It is the Saturday after the 2008 Democratic National Convention, five days after Michelle Obama addressed the DNCC and the country, impressing us all with her eloquence, grace, family stories, and reverence for the United States of America. I am still reeling from the excitement from the well-orchestrated week of orators, signage, and unified mantras. And I must admit that style is still on my mind. I know fashion is not even an issue on the table, but Michelle (I feel I am on a first name basis with her now) rocked the fashion world while her husband rocked the vote.
During and after Michelle's speech on Monday, I studied her turquoise Maria Pinto dress, examining the lines and the color, noting that it appeared asymmetrical at the back, relaxed at the shoulders, carefully adorned with a turquoise starburst brooch, and very different from the typical look of a presidential wife. This was not a business suit, but the dress of a mother, wife, and lawyer with style. This look told me that Michelle can manage household duties, run a meeting at Public Allies, join Barack at a rally, attend a dinner meeting with campaign staffers to strategize for the next day, and get home in time to make sure Malia and Sasha brushed their teeth and said their prayers before bed.
Whether a deliberate tactic or not, this shift from business suit to tailored dress makes a statement. It brings Michelle home to everyone. Her look, like the campaign message, is the look of everywoman, not solely a high-powered attorney. And it shows she is comfortable in this role.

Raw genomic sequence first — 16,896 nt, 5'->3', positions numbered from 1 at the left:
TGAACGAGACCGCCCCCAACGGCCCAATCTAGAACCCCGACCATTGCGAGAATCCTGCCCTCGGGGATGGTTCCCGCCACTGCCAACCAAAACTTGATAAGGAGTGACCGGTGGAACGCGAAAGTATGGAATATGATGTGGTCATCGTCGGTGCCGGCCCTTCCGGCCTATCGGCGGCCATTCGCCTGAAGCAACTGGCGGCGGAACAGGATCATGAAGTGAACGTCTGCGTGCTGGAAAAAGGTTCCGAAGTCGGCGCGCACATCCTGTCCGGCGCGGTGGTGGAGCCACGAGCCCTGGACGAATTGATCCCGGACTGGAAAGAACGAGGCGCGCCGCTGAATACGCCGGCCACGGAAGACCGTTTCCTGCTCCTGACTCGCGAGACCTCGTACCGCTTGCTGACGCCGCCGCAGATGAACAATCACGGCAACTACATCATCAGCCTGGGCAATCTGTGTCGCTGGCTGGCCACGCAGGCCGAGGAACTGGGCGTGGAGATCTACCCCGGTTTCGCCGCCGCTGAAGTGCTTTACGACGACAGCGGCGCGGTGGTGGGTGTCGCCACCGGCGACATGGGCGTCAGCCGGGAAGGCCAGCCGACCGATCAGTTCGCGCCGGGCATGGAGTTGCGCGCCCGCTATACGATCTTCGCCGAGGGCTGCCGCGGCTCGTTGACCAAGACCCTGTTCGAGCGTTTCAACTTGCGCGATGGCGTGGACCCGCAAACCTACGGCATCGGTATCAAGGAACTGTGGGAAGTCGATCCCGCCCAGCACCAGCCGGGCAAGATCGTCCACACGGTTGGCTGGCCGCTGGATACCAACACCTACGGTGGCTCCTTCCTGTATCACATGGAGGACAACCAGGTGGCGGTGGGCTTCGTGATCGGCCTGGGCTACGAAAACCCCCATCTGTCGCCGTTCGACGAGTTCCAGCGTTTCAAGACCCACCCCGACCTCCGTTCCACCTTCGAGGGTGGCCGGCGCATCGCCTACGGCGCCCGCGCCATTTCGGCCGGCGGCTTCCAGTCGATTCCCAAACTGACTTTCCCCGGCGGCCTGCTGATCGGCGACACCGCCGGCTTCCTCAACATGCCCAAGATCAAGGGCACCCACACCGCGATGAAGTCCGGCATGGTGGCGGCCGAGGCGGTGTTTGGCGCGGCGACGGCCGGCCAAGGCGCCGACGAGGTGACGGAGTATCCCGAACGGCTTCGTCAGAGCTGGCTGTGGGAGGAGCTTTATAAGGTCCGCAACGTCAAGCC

I continued my fashion watch during the rest of the week, noting Michelle's choices on each night while assessing the oration. Michelle continued to surprise with olive and dreamy white concoctions, all with appropriate and matching jewelry. The night of Barack's acceptance speech, her patterned and again brooched Thakoon Panichgul kimono dress was powerful in its uniqueness, telling of culture and fashion awareness while being extremely approachable. Bravo.
Today I was standing in my neighborhood bodega, perusing the magazines, and I noticed all of the press photos on the covers of local and national papers of John McCain and his running mate, Sarah Palin, austere in her black skirt suit, and I felt a longing for more color, more stylistic variety. The suit no longer holds the same power it once did thanks to Michelle Obama. Mrs. Obama brought about this change by displaying the work of new and fresh dress designers on the most important stage of all.